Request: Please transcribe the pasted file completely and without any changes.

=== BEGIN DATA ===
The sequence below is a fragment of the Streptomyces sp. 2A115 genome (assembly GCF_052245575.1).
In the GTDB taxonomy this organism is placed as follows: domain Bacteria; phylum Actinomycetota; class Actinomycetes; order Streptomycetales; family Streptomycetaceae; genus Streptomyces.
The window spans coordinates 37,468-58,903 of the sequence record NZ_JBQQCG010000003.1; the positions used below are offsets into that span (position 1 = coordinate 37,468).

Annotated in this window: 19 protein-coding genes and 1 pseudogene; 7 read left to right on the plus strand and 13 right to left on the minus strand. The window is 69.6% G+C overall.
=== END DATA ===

The sequence below is a fragment of the Streptomyces sp. 2A115 genome (assembly GCF_052245575.1).
In the GTDB taxonomy this organism is placed as follows: domain Bacteria; phylum Actinomycetota; class Actinomycetes; order Streptomycetales; family Streptomycetaceae; genus Streptomyces.
The window spans coordinates 37,468-58,903 of the sequence record NZ_JBQQCG010000003.1; the positions used below are offsets into that span (position 1 = coordinate 37,468).

Annotated in this window: 19 protein-coding genes and 1 pseudogene; 7 read left to right on the plus strand and 13 right to left on the minus strand. The window is 69.6% G+C overall.